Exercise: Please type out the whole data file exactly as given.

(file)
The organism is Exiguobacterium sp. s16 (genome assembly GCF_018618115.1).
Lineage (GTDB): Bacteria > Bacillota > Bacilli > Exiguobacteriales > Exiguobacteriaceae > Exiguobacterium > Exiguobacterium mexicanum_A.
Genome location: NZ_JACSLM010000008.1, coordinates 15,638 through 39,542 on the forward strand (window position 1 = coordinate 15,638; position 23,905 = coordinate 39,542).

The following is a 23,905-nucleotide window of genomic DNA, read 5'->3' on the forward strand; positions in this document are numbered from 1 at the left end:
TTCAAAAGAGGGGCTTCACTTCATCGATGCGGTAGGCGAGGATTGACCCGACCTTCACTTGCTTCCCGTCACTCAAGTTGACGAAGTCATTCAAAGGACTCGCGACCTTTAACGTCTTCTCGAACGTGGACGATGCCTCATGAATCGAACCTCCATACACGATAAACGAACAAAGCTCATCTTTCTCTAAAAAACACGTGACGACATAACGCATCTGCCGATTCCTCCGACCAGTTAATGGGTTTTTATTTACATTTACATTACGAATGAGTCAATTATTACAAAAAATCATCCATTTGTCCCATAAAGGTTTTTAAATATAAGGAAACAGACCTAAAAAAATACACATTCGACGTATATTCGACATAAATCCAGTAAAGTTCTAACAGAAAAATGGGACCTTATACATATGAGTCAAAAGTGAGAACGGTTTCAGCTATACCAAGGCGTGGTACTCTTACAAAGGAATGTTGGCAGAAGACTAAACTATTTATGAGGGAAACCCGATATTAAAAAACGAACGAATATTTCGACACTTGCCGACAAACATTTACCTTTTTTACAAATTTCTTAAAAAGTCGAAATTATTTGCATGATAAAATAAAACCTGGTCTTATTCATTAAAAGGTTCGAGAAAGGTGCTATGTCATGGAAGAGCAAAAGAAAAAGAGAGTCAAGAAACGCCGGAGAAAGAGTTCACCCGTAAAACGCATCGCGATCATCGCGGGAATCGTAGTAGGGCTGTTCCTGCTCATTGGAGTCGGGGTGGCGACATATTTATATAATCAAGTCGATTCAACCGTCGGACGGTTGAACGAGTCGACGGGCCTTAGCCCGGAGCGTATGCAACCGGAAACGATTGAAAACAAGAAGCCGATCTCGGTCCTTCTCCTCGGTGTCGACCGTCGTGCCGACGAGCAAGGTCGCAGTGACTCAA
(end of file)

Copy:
The organism is Exiguobacterium sp. s16 (genome assembly GCF_018618115.1).
Lineage (GTDB): Bacteria > Bacillota > Bacilli > Exiguobacteriales > Exiguobacteriaceae > Exiguobacterium > Exiguobacterium mexicanum_A.
Genome location: NZ_JACSLM010000008.1, coordinates 15,638 through 39,542 on the forward strand (window position 1 = coordinate 15,638; position 23,905 = coordinate 39,542).

The following is a 23,905-nucleotide window of genomic DNA, read 5'->3' on the forward strand; positions in this document are numbered from 1 at the left end:
TTCAAAAGAGGGGCTTCACTTCATCGATGCGGTAGGCGAGGATTGACCCGACCTTCACTTGCTTCCCGTCACTCAAGTTGACGAAGTCATTCAAAGGACTCGCGACCTTTAACGTCTTCTCGAACGTGGACGATGCCTCATGAATCGAACCTCCATACACGATAAACGAACAAAGCTCATCTTTCTCTAAAAAACACGTGACGACATAACGCATCTGCCGATTCCTCCGACCAGTTAATGGGTTTTTATTTACATTTACATTACGAATGAGTCAATTATTACAAAAAATCATCCATTTGTCCCATAAAGGTTTTTAAATATAAGGAAACAGACCTAAAAAAATACACATTCGACGTATATTCGACATAAATCCAGTAAAGTTCTAACAGAAAAATGGGACCTTATACATATGAGTCAAAAGTGAGAACGGTTTCAGCTATACCAAGGCGTGGTACTCTTACAAAGGAATGTTGGCAGAAGACTAAACTATTTATGAGGGAAACCCGATATTAAAAAACGAACGAATATTTCGACACTTGCCGACAAACATTTACCTTTTTTACAAATTTCTTAAAAAGTCGAAATTATTTGCATGATAAAATAAAACCTGGTCTTATTCATTAAAAGGTTCGAGAAAGGTGCTATGTCATGGAAGAGCAAAAGAAAAAGAGAGTCAAGAAACGCCGGAGAAAGAGTTCACCCGTAAAACGCATCGCGATCATCGCGGGAATCGTAGTAGGGCTGTTCCTGCTCATTGGAGTCGGGGTGGCGACATATTTATATAATCAAGTCGATTCAACCGTCGGACGGTTGAACGAGTCGACGGGCCTTAGCCCGGAGCGTATGCAACCGGAAACGATTGAAAACAAGAAGCCGATCTCGGTCCTTCTCCTCGGTGTCGACCGTCGTGCCGACGAGCAAGGTCGCAGTGACTCAA